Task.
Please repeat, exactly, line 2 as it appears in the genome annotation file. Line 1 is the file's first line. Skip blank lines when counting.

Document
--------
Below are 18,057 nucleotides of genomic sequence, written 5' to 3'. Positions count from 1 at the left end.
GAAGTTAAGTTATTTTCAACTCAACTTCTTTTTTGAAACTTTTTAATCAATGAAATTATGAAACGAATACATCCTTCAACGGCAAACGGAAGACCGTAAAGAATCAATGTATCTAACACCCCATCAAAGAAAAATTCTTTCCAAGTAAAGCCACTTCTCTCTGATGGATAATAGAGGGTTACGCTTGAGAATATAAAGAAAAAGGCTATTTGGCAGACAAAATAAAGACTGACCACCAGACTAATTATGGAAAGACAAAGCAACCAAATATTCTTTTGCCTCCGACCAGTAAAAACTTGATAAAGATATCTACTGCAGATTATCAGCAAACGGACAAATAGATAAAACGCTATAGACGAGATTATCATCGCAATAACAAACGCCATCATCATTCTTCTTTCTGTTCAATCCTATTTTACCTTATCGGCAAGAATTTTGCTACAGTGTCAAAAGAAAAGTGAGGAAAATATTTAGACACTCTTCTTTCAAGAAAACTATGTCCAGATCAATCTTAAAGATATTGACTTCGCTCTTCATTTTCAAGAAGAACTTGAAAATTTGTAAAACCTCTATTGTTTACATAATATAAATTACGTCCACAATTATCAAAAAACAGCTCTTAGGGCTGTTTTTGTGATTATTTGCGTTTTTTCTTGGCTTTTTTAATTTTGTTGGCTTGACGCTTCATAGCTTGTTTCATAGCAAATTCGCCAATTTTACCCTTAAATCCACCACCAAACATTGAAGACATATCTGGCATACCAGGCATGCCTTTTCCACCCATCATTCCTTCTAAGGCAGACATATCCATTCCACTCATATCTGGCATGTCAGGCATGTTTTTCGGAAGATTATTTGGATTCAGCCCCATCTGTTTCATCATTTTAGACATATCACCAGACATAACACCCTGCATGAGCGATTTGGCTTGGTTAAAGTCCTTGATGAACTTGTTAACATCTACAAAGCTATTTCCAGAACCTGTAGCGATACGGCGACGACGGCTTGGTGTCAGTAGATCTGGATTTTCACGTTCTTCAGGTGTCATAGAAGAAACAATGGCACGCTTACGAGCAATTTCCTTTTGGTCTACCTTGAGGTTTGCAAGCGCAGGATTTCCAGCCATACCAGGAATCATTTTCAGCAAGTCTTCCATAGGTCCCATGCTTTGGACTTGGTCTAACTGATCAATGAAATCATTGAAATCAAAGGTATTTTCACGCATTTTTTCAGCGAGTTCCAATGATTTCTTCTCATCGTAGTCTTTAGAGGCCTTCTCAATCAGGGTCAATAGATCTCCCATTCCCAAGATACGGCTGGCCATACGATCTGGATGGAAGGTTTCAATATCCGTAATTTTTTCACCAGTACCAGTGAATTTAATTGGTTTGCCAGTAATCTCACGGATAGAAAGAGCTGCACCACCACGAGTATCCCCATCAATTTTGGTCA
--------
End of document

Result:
GAAGTTAAGTTATTTTCAACTCAACTTCTTTTTTGAAACTTTTTAATCAATGAAATTATGAAACGAATACATCCTTCAACGGCAAACGGAAGACCGTAAAGAATCAATGTATCTAACACCCCATCAAAGAAAAATTCTTTCCAAGTAAAGCCACTTCTCTCTGATGGATAATAGAGGGTTACGCTTGAGAATATAAAGAAAAAGGCTATTTGGCAGACAAAATAAAGACTGACCACCAGACTAATTATGGAAAGACAAAGCAACCAAATATTCTTTTGCCTCCGACCAGTAAAAACTTGATAAAGATATCTACTGCAGATTATCAGCAAACGGACAAATAGATAAAACGCTATAGACGAGATTATCATCGCAATAACAAACGCCATCATCATTCTTCTTTCTGTTCAATCCTATTTTACCTTATCGGCAAGAATTTTGCTACAGTGTCAAAAGAAAAGTGAGGAAAATATTTAGACACTCTTCTTTCAAGAAAACTATGTCCAGATCAATCTTAAAGATATTGACTTCGCTCTTCATTTTCAAGAAGAACTTGAAAATTTGTAAAACCTCTATTGTTTACATAATATAAATTACGTCCACAATTATCAAAAAACAGCTCTTAGGGCTGTTTTTGTGATTATTTGCGTTTTTTCTTGGCTTTTTTAATTTTGTTGGCTTGACGCTTCATAGCTTGTTTCATAGCAAATTCGCCAATTTTACCCTTAAATCCACCACCAAACATTGAAGACATATCTGGCATACCAGGCATGCCTTTTCCACCCATCATTCCTTCTAAGGCAGACATATCCATTCCACTCATATCTGGCATGTCAGGCATGTTTTTCGGAAGATTATTTGGATTCAGCCCCATCTGTTTCATCATTTTAGACATATCACCAGACATAACACCCTGCATGAGCGATTTGGCTTGGTTAAAGTCCTTGATGAACTTGTTAACATCTACAAAGCTATTTCCAGAACCTGTAGCGATACGGCGACGACGGCTTGGTGTCAGTAGATCTGGATTTTCACGTTCTTCAGGTGTCATAGAAGAAACAATGGCACGCTTACGAGCAATTTCCTTTTGGTCTACCTTGAGGTTTGCAAGCGCAGGATTTCCAGCCATACCAGGAATCATTTTCAGCAAGTCTTCCATAGGTCCCATGCTTTGGACTTGGTCTAACTGATCAATGAAATCATTGAAATCAAAGGTATTTTCACGCATTTTTTCAGCGAGTTCCAATGATTTCTTCTCATCGTAGTCTTTAGAGGCCTTCTCAATCAGGGTCAATAGATCTCCCATTCCCAAGATACGGCTGGCCATACGATCTGGATGGAAGGTTTCAATATCCGTAATTTTTTCACCAGTACCAGTGAATTTAATTGGTTTGCCAGTAATCTCACGGATAGAAAGAGCTGCACCACCACGAGTATCCCCATCAATTTTGGTCA